Do you remember the man who was supposed to marry Rose in Titanic? He dressed exceptionally well, had slick brown hair and was from a family of great wealth. His character was based on the life of a man named Caledon Hockey. He survived the shipwreck but not the Wall Street Crash. When the stock market fell in 1929, Cal’s money and everyone else’s plummeted in value to the point that people were bringing horse carriages of cash into town only to afford a loaf of bread.
Talking about finances as a couple is not always comfortable; money has often been the cause of marital conflict. Aligning your financial goals and philosophy can be a difficult process that begins with answering a simple question: joint or separate accounts?
The smell of burning food filled my tiny kitchen. “What's that smell?” I asked a friend who was sharing my house for the week. Every young man knows the smell, familiar from an early age—your first acquaintance comes from burnt toast and camping trips where, after burning everything you tried to cook, you end up eating your baked beans straight from the can.
Money is essential in our Western world. It allows us to purchase the necessities of life—food and shelter, for instance. It pays the bills for heating and cooling. There may even be enough for some luxuries.
If life were merely about money, it would be like a game of Monopoly. At the end of the game, you’d count your cash, add up the value of your assets and find out whether you’d won or lost. Then you’d breathe your last.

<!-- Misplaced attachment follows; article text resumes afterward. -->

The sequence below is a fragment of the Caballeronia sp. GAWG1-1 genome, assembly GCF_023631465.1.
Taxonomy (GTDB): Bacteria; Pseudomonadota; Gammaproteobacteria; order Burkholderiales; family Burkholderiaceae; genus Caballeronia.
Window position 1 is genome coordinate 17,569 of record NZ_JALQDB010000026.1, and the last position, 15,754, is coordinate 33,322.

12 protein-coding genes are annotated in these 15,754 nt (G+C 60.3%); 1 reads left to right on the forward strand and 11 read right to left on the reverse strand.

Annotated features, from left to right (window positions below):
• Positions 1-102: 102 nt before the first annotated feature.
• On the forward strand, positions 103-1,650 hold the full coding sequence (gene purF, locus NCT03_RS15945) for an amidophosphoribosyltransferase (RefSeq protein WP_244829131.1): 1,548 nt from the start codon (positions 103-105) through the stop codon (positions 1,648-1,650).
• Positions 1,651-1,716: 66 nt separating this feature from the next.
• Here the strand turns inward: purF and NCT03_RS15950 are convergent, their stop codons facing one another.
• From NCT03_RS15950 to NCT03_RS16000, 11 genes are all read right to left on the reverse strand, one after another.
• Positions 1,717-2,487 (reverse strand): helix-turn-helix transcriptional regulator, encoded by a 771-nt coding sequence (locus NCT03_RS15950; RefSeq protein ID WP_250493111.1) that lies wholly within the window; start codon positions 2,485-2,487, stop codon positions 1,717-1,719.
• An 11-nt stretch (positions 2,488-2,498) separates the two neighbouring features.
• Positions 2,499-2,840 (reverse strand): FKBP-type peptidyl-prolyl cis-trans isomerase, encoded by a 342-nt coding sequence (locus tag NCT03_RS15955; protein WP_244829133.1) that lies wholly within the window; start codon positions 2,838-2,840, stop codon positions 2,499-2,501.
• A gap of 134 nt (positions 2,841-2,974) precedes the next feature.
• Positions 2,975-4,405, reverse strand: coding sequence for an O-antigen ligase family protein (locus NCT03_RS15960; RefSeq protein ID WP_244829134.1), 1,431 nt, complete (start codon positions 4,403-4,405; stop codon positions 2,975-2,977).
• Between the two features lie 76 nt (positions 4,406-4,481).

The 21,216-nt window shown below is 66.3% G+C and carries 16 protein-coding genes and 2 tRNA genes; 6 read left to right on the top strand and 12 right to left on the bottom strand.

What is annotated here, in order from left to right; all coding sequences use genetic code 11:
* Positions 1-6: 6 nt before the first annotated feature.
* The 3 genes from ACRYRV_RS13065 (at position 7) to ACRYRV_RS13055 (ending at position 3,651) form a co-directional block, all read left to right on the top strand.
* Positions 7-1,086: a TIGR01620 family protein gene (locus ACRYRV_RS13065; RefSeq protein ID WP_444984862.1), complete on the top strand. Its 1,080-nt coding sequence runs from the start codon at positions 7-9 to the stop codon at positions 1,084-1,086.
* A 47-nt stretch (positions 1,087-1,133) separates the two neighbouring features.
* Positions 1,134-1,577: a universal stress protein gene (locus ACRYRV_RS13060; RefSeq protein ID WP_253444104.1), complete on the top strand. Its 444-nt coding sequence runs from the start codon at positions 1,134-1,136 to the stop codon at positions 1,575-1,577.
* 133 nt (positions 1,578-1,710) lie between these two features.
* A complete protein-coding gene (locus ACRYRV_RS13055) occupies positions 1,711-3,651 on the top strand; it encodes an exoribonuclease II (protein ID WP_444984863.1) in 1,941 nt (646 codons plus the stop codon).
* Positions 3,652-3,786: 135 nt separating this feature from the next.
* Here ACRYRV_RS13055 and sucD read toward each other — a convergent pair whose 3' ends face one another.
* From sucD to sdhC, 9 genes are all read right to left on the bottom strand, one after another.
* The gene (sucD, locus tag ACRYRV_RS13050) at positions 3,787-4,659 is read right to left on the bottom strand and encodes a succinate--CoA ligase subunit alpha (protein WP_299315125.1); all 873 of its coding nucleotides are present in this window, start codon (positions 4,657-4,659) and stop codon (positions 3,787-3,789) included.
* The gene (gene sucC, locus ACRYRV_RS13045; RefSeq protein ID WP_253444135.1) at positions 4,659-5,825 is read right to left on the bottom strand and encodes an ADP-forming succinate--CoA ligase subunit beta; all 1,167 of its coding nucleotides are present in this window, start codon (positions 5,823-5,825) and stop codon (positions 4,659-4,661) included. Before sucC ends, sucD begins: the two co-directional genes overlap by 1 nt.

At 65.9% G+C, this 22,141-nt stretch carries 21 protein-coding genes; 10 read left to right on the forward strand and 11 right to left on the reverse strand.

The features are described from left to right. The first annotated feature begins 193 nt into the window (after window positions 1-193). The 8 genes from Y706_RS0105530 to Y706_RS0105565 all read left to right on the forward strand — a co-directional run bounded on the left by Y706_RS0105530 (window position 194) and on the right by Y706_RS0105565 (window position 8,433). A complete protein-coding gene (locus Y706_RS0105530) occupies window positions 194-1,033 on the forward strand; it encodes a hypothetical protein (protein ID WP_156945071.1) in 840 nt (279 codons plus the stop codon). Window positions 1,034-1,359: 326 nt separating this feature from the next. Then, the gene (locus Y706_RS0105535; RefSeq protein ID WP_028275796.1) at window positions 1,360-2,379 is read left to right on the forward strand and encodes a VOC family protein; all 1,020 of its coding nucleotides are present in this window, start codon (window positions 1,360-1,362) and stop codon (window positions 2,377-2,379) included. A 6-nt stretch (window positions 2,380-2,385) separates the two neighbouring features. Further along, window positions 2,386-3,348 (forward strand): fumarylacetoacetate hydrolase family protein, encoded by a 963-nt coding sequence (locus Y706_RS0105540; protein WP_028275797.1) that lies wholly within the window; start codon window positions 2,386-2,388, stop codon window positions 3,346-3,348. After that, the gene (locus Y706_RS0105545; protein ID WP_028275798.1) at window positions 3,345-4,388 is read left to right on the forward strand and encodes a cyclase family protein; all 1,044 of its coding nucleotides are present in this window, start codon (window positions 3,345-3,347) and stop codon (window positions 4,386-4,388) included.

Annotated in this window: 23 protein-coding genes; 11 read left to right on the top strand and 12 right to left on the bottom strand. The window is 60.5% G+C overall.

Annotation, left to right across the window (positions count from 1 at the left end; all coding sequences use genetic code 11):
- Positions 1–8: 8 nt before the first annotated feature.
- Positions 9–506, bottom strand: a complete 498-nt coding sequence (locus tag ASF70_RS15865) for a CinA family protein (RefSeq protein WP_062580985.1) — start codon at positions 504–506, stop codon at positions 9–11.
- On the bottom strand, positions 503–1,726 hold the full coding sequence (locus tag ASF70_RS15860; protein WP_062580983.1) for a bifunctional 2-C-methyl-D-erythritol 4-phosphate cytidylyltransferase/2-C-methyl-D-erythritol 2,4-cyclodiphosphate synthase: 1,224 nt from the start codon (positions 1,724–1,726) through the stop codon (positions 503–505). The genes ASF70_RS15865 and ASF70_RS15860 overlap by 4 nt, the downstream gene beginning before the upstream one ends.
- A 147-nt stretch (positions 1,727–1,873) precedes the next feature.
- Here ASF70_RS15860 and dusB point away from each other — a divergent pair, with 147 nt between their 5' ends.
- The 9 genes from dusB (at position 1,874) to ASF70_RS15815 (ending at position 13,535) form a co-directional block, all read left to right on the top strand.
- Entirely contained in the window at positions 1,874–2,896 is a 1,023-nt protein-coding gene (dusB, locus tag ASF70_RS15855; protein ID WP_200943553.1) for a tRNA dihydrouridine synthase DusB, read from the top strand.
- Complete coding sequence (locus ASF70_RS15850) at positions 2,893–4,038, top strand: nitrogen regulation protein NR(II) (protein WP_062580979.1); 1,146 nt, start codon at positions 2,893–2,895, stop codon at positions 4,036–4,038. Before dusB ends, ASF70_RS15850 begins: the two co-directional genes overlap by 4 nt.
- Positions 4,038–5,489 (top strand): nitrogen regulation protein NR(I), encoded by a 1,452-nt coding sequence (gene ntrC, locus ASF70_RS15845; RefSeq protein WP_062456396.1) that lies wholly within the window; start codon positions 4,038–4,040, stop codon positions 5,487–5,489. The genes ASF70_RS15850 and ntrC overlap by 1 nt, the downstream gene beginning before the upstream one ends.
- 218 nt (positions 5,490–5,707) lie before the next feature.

The search for happiness is one of humanity’s greatest motivators. But most of us seek it through higher salaries, bigger and better homes, the newest gadget or latest fashion. A recent survey of wellbeing highlights three simple keys to happiness that most people can possess: a balanced and generous approach to money, a strong sense of life purpose and a few close and supportive relationships.
In order to obtain money, along with the facilities offered by specialised institutions (banks, credit unions, mutual assistance services), many people resort to a series of ad-hoc financial relations, known as “personal loans”.
Are you financially literate? If your financial management strategy is one of the following four, then the answer is probably no.
Big chain stores know them and use them to make a profit. What is more, they are willing to pay a lot of money for studies on how to improve them. We're talking about the secrets of optimal product placement.
Not only are they all brands of the same Spanish manufacturer, Inditex, but they are all part of the same trend that has revolutionised the fashion industry: fast fashion. The rise of this trend is based on two principles that have proven to be magnetic for consumers, especially young ones: clothes tailored to the latest trends (today on the catwalk, tomorrow in the stores), sold at much lower prices than designer clothes.
When former US President Donald Trump suggested at a press conference in Helsinki that the FBI could be wrong to accuse Russia of meddling in the US presidential elections, citing President Vladimir Putin's testimony as an argument, the media became fixated on the lamentable insult Trump threw at the secret services.
Whether we admit it or not, our lives are conditioned by money—mostly by the lack thereof. There are few who manage to snatch themselves out from under its spell, and even fewer who want it just to be able to give it away. Among the latter is Rachel Lapierre.
The memory of having spent all the money in my account and still having a week to go until my next salary is painfully vivid to me, even though it has been quite a few years since that was my month-to-month reality.